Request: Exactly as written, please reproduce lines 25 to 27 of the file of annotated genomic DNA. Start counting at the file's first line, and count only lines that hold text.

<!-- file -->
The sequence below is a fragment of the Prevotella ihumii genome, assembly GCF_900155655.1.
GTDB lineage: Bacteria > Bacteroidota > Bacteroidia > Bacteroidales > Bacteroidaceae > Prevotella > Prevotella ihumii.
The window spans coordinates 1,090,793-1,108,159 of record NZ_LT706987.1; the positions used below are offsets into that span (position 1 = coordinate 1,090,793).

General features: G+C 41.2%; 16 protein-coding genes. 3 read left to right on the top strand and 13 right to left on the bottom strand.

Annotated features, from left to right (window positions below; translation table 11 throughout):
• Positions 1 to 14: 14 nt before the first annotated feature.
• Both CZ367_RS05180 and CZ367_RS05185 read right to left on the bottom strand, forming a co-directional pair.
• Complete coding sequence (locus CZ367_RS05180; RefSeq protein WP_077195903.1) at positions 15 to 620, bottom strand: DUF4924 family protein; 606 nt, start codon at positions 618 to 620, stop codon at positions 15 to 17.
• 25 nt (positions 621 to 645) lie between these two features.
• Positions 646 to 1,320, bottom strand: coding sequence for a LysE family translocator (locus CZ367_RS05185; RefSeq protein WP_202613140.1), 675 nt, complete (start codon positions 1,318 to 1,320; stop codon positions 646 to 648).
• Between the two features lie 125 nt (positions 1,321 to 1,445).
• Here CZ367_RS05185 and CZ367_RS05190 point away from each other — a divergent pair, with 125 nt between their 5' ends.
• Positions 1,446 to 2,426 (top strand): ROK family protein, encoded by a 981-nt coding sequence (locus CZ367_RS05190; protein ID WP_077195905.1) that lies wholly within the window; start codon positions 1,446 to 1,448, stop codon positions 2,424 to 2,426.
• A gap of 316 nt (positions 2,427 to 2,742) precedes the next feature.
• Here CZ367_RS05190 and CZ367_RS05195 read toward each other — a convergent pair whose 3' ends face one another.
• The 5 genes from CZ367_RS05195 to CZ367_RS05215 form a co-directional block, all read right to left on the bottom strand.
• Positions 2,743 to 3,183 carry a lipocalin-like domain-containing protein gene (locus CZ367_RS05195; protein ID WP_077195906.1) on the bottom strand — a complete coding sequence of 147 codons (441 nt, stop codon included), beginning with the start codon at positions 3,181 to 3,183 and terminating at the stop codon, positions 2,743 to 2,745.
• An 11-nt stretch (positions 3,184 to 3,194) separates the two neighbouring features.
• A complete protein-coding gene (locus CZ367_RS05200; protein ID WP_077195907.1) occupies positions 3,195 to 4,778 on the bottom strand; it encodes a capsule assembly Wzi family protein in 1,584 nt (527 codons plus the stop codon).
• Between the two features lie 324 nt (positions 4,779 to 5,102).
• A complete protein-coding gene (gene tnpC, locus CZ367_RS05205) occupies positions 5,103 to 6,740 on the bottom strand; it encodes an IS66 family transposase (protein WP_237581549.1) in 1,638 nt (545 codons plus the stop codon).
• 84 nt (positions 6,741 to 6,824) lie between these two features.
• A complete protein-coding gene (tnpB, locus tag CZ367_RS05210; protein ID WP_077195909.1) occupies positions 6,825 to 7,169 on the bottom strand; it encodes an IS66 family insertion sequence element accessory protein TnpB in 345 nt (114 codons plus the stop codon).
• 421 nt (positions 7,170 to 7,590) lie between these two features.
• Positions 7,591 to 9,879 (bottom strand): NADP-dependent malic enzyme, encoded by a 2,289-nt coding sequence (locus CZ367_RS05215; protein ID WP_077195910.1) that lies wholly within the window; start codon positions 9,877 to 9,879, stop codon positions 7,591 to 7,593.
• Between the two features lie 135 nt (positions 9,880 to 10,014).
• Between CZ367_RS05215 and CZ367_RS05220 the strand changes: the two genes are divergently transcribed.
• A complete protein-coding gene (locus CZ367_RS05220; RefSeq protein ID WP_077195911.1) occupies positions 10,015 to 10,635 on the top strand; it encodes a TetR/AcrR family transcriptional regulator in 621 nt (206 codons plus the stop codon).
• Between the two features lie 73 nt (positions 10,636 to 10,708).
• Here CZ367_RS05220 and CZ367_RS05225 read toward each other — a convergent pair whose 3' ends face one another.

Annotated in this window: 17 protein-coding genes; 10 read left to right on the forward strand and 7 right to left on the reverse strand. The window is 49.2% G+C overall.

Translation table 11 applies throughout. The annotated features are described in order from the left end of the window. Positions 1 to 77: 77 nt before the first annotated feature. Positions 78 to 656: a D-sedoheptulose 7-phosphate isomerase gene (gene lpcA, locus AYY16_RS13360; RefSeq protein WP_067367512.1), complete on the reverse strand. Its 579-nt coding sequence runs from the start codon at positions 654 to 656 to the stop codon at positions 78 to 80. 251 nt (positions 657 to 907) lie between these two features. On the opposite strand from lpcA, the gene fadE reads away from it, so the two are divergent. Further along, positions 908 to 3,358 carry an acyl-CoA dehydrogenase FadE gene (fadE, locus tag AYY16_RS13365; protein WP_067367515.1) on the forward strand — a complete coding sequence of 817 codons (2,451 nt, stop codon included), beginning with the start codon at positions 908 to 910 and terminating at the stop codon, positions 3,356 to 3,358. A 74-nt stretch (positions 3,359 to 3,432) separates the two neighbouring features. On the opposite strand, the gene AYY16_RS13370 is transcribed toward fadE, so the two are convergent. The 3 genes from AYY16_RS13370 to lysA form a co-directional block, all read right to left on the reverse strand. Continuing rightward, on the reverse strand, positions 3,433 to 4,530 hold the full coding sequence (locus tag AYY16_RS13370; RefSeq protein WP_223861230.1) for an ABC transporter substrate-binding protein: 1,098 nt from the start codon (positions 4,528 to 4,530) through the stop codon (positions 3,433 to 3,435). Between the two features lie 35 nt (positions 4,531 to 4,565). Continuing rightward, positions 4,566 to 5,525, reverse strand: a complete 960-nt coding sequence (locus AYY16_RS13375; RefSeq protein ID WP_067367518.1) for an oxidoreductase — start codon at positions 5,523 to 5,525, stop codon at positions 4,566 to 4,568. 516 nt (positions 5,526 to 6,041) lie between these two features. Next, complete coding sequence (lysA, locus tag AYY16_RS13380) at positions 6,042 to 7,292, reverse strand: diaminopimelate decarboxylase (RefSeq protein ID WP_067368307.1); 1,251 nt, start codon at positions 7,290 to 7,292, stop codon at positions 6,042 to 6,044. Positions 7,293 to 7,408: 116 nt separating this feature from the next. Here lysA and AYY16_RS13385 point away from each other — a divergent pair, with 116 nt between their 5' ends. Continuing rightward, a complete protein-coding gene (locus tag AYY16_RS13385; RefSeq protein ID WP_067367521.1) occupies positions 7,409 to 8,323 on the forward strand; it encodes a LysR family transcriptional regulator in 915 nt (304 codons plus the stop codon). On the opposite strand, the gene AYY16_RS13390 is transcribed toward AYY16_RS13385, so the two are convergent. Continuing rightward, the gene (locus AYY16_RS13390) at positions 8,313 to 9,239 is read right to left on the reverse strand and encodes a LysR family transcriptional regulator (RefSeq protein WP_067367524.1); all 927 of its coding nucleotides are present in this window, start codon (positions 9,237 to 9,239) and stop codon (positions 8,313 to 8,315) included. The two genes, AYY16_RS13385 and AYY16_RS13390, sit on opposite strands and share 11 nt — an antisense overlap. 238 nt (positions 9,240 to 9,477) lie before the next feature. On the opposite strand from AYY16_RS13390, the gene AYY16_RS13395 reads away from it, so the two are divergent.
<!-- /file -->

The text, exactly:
• Positions 7,591 to 9,879 (bottom strand): NADP-dependent malic enzyme, encoded by a 2,289-nt coding sequence (locus CZ367_RS05215; protein ID WP_077195910.1) that lies wholly within the window; start codon positions 9,877 to 9,879, stop codon positions 7,591 to 7,593.
• Between the two features lie 135 nt (positions 9,880 to 10,014).
• Between CZ367_RS05215 and CZ367_RS05220 the strand changes: the two genes are divergently transcribed.